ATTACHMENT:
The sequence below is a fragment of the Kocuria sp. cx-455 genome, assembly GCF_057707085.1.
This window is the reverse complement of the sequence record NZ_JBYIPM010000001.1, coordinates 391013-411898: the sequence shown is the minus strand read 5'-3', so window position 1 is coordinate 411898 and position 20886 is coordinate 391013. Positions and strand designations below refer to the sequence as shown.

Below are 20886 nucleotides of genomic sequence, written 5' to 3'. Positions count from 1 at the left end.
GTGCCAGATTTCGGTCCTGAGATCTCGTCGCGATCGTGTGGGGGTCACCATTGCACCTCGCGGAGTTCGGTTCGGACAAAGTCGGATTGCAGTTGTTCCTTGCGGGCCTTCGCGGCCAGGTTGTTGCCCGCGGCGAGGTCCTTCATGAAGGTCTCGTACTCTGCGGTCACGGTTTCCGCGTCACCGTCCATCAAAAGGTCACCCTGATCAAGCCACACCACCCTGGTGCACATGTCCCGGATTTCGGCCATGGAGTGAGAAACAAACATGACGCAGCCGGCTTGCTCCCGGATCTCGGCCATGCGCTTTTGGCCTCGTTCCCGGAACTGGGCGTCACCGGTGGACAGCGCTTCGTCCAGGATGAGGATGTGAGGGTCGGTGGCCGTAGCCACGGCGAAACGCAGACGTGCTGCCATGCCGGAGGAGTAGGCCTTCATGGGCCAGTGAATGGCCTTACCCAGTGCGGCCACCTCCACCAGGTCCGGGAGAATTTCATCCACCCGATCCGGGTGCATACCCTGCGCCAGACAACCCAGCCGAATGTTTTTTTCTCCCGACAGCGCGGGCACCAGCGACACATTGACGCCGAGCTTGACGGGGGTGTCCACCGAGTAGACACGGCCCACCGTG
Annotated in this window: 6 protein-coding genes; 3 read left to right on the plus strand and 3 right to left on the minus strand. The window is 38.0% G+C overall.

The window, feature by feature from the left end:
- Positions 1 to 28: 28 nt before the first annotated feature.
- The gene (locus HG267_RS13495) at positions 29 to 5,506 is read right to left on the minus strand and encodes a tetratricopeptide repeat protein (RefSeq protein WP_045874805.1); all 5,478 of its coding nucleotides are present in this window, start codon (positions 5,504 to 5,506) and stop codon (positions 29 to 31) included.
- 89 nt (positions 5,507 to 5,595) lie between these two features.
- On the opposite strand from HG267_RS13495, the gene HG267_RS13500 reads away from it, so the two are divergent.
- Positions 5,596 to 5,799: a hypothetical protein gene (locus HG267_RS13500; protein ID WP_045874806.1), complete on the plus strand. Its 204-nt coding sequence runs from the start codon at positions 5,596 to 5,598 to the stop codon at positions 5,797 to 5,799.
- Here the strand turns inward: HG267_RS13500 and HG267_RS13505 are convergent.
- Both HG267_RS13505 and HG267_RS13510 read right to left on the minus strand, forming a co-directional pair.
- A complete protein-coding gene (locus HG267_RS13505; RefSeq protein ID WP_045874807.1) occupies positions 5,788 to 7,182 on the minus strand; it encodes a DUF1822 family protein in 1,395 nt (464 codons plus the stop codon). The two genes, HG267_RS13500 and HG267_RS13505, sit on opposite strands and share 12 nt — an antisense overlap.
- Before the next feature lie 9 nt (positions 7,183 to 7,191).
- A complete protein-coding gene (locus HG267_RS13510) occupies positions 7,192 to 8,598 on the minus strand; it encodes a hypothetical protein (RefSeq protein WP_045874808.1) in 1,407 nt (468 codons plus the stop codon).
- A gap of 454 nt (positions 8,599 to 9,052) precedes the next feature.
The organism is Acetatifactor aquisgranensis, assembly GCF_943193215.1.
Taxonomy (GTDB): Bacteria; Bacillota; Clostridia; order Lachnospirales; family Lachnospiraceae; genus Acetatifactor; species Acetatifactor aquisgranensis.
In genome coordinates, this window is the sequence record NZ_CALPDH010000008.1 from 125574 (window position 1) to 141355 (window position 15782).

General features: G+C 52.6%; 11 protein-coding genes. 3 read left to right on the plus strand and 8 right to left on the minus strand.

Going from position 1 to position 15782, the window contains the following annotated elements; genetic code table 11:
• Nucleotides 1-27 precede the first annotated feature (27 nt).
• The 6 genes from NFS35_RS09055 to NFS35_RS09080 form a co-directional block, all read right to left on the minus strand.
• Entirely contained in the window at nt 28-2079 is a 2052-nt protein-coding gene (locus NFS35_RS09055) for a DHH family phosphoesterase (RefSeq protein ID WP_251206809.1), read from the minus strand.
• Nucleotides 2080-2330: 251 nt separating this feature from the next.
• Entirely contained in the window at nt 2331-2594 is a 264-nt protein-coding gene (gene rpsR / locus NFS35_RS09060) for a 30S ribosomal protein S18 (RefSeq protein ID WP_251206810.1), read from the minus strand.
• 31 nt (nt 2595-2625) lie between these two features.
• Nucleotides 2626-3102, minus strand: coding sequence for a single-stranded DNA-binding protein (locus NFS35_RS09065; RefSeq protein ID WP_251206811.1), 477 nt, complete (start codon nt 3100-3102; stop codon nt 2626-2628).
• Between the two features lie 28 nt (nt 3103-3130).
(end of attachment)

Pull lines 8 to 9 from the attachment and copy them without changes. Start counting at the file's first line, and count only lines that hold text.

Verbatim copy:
- The gene (locus HG267_RS13495) at positions 29 to 5,506 is read right to left on the minus strand and encodes a tetratricopeptide repeat protein (RefSeq protein WP_045874805.1); all 5,478 of its coding nucleotides are present in this window, start codon (positions 5,504 to 5,506) and stop codon (positions 29 to 31) included.
- 89 nt (positions 5,507 to 5,595) lie between these two features.